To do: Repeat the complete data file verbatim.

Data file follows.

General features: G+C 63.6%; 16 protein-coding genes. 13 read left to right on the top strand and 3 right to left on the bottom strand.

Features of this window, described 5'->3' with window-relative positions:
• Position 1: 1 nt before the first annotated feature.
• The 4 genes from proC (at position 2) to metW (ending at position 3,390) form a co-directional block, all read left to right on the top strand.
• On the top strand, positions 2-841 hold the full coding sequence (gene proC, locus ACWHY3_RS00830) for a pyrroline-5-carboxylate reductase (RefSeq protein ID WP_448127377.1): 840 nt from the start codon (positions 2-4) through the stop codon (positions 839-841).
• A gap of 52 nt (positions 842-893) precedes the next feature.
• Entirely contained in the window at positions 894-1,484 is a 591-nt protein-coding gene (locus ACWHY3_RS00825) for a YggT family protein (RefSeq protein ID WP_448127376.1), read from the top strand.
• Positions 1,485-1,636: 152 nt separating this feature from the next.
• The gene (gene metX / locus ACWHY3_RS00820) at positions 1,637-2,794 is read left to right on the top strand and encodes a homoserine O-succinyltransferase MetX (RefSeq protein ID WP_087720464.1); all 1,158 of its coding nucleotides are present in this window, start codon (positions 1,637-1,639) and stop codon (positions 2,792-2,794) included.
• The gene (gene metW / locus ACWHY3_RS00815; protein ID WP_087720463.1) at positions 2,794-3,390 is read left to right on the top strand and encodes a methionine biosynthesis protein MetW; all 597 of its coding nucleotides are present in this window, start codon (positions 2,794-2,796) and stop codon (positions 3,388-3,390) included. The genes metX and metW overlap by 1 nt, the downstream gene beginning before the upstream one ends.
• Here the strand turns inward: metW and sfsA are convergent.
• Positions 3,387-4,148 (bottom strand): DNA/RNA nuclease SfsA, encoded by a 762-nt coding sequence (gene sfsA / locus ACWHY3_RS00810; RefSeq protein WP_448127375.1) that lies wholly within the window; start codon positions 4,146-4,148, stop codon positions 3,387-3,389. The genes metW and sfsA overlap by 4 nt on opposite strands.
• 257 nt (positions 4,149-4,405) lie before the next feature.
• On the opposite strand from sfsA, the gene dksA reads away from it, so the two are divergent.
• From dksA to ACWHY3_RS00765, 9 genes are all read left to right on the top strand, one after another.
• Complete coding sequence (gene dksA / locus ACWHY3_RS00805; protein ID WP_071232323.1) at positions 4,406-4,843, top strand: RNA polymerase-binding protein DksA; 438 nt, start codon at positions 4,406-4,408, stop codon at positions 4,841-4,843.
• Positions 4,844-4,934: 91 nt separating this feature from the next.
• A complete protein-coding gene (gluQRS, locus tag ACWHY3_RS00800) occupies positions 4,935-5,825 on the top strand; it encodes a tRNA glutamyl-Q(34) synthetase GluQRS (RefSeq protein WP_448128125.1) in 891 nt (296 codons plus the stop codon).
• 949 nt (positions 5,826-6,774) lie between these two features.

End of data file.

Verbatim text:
General features: G+C 63.6%; 16 protein-coding genes. 13 read left to right on the top strand and 3 right to left on the bottom strand.

Features of this window, described 5'->3' with window-relative positions:
• Position 1: 1 nt before the first annotated feature.
• The 4 genes from proC (at position 2) to metW (ending at position 3,390) form a co-directional block, all read left to right on the top strand.
• On the top strand, positions 2-841 hold the full coding sequence (gene proC, locus ACWHY3_RS00830) for a pyrroline-5-carboxylate reductase (RefSeq protein ID WP_448127377.1): 840 nt from the start codon (positions 2-4) through the stop codon (positions 839-841).
• A gap of 52 nt (positions 842-893) precedes the next feature.
• Entirely contained in the window at positions 894-1,484 is a 591-nt protein-coding gene (locus ACWHY3_RS00825) for a YggT family protein (RefSeq protein ID WP_448127376.1), read from the top strand.
• Positions 1,485-1,636: 152 nt separating this feature from the next.
• The gene (gene metX / locus ACWHY3_RS00820) at positions 1,637-2,794 is read left to right on the top strand and encodes a homoserine O-succinyltransferase MetX (RefSeq protein ID WP_087720464.1); all 1,158 of its coding nucleotides are present in this window, start codon (positions 1,637-1,639) and stop codon (positions 2,792-2,794) included.
• The gene (gene metW / locus ACWHY3_RS00815; protein ID WP_087720463.1) at positions 2,794-3,390 is read left to right on the top strand and encodes a methionine biosynthesis protein MetW; all 597 of its coding nucleotides are present in this window, start codon (positions 2,794-2,796) and stop codon (positions 3,388-3,390) included. The genes metX and metW overlap by 1 nt, the downstream gene beginning before the upstream one ends.
• Here the strand turns inward: metW and sfsA are convergent.
• Positions 3,387-4,148 (bottom strand): DNA/RNA nuclease SfsA, encoded by a 762-nt coding sequence (gene sfsA / locus ACWHY3_RS00810; RefSeq protein WP_448127375.1) that lies wholly within the window; start codon positions 4,146-4,148, stop codon positions 3,387-3,389. The genes metW and sfsA overlap by 4 nt on opposite strands.
• 257 nt (positions 4,149-4,405) lie before the next feature.
• On the opposite strand from sfsA, the gene dksA reads away from it, so the two are divergent.
• From dksA to ACWHY3_RS00765, 9 genes are all read left to right on the top strand, one after another.
• Complete coding sequence (gene dksA / locus ACWHY3_RS00805; protein ID WP_071232323.1) at positions 4,406-4,843, top strand: RNA polymerase-binding protein DksA; 438 nt, start codon at positions 4,406-4,408, stop codon at positions 4,841-4,843.
• Positions 4,844-4,934: 91 nt separating this feature from the next.
• A complete protein-coding gene (gluQRS, locus tag ACWHY3_RS00800) occupies positions 4,935-5,825 on the top strand; it encodes a tRNA glutamyl-Q(34) synthetase GluQRS (RefSeq protein WP_448128125.1) in 891 nt (296 codons plus the stop codon).
• 949 nt (positions 5,826-6,774) lie between these two features.